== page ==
The subject of sugar is a contentious one. There’s no denying that too much of the sweet stuff can wreak havoc on your health, but are alternative sweeteners the way to go?
Bitter sweet reality
At the rate Australians eat sugar it’s no wonder it’s been demonized. According to our most recent national nutrition survey, Australians consumed more than the recommended amount on a daily basis – on average 60 grams or 14 teaspoons of added sugar a day. This equates to almost 22 kilos of added sugar a year. The World Health Organisation recommends our sugar consumption should only make up five per cent of our total daily calorie intake, which equates to about 25g or six teaspoons per day.
A healthy alternative?
With the demonization of sugar came a wave of artificial sweeteners with questionable digestive system effects. Thanks to a string of studies debunking these seemingly ‘healthy alternatives’, artificial sweeteners and ‘diet’ soft drinks are no longer deemed healthy. In a recent study, the University of Adelaide has found a link between artificial sweeteners, weight gain and type-2 diabetes.
Soon a natural alternative emerged: Stevia – it was from a plant! So, what is any reasonable sweet tooth to do? Perhaps, swap to stevia, it seemed the safest in regard to dieters, fitness fanatics and to general nutrition advice of the time, but until recently, there has not really been any studies on what effects our new found additive might have on our guts and especially those with compromised digestion systems. That, however, is beginning to change.
So what is Stevia exactly?
Stevia is a zero-calorie sweetener that’s derived from the plant. Stevia leaves get their sweet taste – about 10 to 15 times sweeter than sugar – from natural compounds called steviol glycosides. The Stevia you find in most mass-produced foods now however, including health foods like yoghurt and kombucha, is a highly refined extract that’s been super-processed and often contains erythritol, a sugar alcohol, leaving it a not so ‘natural’ substance. This purified stevia extract is 200 to 300 times sweeter than sugar, so it takes only a minuscule amount to sweeten foods.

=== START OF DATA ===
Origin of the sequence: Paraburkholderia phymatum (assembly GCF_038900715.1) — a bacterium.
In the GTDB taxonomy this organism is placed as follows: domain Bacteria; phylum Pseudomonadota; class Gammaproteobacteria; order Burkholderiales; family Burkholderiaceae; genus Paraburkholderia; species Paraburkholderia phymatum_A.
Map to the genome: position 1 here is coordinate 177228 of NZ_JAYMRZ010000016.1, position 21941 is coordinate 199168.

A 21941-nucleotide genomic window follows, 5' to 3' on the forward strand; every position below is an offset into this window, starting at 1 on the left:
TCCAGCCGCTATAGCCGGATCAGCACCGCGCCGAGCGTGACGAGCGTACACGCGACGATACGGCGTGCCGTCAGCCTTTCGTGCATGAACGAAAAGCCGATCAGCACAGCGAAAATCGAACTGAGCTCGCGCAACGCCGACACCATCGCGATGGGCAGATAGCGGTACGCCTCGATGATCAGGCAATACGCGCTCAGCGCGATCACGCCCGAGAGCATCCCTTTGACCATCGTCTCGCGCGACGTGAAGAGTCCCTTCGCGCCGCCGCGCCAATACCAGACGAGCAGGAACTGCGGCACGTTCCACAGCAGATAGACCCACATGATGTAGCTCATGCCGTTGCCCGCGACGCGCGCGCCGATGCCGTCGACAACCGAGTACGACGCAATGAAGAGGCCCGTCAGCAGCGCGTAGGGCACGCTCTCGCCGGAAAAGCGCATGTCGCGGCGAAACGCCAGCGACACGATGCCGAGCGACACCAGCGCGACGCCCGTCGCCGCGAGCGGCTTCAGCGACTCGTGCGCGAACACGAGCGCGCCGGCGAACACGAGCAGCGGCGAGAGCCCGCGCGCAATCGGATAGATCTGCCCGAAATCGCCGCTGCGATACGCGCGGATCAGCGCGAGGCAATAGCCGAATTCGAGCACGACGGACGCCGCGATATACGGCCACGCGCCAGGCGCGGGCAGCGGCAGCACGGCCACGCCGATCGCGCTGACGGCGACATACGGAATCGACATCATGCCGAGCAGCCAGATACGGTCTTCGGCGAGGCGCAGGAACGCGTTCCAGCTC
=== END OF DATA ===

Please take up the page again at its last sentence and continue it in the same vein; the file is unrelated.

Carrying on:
Does Stevia lie to your brain?
As the use of commercial stevia has increased and it’s found in more and more processed food so too have concerns around its safety and adverse affects.
A zero calorie sweetener is an obvious diet solution in theory. But a few studies show that replacing sugar with artificial or low-calorie sweeteners may not ultimately lead to weight loss in real life, and there are emerging concerns that the intensity of sugar substitutes (typically much sweeter than sugar) may have a long-term impact on how the body registers sweet tastes, which could make weight management more challenging.
A 2004 study in rats found zero calorie sweeteners led the animals to over eat, possibly because it disrupts their natural ability to associate sweetness with caloric intake and a feeling of fullness. Several large scale human studies have found the same thing, with increased risk for weight gain, diabetes and heart attacks.
“A number of studies suggest people who regularly consume artificially sweetened beverages are at increased risk compared with those that do not consume them,” Dr. Susan E. Swithers said in a 2013 opinion letter in the journal Trends in Endocrinology and Metabolism.
Of 66,188 women followed for 14 years, those who used diet drinks rather than sugar sweetened drinks had a higher risk of diabetes (American Journal of Clinical Nutrition, February 7, 2013). Interestingly, the women who drank artificially sweetened drinks took in more (average of 2.8 glasses/day) than those who took sugared drinks (1.6 glasses/day).
How does it affect your gut?